Cloud computing is the hero of efficient processing. Information can be uploaded digitally in real time, which reduces the time spent on paperwork. After scanning an item, a logistics operator has access to a centralized hub of information that updates inventory, prints labels, and alerts the next part of the fulfillment chain that the product is on the way.
2. Improving Transparency
Transparency and visibility in the supply chain process are more critical than ever. The supply chain is growing increasingly more complex in the age of e-commerce. The many moving parts mean something can and will go wrong along the process. It’s important for retailers and transport companies to understand exactly where lags in the chain exist, so they can make the process more efficient and cost-effective.
Blockchain cloud computing has radically revolutionized the transparency of the supply chain. Every partner along the chain can easily and automatically upload all of their information to the cloud, where it’s instantaneously available to all other members of the chain. This means that updates happen in real-time, so everyone knows where the products are in production and transit. This not only speeds up the efficiency of the process, but it also helps identify lagging areas that aren’t meeting standards. Artificial intelligence is constantly analyzing the supply chain to present more streamlined solution opportunities.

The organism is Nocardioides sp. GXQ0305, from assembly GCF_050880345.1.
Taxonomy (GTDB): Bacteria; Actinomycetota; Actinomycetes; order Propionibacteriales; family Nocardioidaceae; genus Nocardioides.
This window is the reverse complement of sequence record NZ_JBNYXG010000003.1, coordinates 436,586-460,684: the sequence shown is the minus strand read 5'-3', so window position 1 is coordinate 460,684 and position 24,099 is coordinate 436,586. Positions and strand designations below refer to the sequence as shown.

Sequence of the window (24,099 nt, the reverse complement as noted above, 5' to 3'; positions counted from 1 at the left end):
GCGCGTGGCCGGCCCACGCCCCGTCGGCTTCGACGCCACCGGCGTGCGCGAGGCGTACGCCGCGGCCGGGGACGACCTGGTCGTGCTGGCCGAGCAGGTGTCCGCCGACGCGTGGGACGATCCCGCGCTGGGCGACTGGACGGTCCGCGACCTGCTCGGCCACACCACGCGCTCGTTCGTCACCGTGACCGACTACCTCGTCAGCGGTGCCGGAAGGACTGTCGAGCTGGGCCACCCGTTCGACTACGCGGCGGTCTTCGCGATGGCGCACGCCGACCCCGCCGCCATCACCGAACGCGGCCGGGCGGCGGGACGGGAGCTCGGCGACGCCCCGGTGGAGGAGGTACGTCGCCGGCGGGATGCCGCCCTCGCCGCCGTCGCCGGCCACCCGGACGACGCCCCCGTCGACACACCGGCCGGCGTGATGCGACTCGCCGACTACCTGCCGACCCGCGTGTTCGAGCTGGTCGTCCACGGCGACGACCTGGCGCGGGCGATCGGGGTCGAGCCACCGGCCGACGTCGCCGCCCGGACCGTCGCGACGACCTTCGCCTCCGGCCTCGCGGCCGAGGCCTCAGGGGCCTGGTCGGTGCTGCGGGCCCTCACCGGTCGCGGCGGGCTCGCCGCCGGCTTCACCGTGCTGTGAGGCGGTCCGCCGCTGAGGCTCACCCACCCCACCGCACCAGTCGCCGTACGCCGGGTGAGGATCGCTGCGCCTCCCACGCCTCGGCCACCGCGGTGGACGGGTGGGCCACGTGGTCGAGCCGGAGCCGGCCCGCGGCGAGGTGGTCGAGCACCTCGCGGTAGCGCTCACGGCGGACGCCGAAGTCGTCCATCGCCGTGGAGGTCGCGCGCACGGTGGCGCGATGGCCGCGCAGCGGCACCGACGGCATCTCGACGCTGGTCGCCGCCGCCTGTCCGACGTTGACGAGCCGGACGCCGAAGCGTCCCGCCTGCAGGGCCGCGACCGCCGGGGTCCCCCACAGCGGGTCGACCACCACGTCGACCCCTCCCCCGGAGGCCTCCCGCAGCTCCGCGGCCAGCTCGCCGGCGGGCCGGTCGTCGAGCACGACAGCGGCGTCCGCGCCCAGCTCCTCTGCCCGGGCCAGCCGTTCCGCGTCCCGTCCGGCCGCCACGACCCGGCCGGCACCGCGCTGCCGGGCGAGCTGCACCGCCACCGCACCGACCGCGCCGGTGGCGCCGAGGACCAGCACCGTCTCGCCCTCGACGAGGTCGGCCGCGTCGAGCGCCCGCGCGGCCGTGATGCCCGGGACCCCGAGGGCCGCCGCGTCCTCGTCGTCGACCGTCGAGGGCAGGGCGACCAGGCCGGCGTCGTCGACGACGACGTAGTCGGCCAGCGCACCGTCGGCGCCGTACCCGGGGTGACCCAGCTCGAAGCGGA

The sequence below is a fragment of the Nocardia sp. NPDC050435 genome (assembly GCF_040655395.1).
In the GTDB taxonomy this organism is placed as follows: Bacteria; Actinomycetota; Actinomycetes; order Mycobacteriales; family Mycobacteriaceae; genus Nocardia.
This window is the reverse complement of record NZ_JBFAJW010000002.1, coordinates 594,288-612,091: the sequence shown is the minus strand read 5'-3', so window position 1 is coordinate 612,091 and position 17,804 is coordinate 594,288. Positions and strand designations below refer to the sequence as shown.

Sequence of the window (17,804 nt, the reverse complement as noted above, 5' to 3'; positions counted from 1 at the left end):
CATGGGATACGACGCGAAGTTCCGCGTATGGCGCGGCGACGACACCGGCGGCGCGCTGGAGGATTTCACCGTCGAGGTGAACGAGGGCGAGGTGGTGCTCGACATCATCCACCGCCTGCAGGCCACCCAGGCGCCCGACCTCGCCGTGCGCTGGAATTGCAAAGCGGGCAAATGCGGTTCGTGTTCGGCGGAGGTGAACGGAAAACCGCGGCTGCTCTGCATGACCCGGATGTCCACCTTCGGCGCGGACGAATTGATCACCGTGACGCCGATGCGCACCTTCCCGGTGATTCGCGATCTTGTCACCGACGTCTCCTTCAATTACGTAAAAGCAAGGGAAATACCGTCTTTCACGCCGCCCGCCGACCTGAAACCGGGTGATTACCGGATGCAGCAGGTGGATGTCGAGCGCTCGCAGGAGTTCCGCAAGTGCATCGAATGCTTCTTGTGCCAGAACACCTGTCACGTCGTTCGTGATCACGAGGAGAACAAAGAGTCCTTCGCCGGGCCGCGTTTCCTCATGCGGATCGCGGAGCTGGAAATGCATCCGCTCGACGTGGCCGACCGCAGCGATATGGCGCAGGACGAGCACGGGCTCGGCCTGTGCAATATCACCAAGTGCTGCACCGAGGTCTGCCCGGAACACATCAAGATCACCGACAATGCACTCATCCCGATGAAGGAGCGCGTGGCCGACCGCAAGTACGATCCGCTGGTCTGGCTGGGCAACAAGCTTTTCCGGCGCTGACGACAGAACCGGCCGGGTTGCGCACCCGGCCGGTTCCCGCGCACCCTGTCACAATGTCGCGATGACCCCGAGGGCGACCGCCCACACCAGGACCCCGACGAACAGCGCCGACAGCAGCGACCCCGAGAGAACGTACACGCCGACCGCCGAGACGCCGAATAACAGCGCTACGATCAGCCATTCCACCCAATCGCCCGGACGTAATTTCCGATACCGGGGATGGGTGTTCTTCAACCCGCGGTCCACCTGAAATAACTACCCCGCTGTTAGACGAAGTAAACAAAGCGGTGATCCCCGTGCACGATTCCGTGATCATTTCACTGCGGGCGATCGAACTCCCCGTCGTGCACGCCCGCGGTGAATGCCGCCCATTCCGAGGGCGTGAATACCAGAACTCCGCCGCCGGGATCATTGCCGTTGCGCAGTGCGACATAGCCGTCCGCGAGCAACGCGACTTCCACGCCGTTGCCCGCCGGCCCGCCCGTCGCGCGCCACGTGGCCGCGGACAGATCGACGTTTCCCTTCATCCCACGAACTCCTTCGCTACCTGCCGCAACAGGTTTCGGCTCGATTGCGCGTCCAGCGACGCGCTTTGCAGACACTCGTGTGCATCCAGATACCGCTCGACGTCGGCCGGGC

3. Streamlining Routes
One of the biggest holdups for shipping companies is the time and energy needed to optimize shipping routes. LTL shippers are trying to fill their trucks with packages going to similar destinations to minimize the time spent on the road, the fuel expended, and the number of hubs and spokes at which the truck has to stop.
Cloud computing and data collection have made this process much smoother. Transportation management systems held in the cloud are able to utilize collected data to automatically suggest the most efficient shipping routes for a variety of retailers.
This not only speeds up the process for your business’s goods getting from production to warehousing to the customer’s door. It also minimizes the risk of damage, loss, or theft by reducing handling at multiple ports.
4. Managing Inventory
Cloud computing improves inventory management. All inventory information is held on the cloud and can be updated down to the second. This means that it’s harder to lose track of goods, which minimizes loss and enhanced asset protection. This can even be linked to customer-facing storefronts to ensure you never sell inventory you don’t have.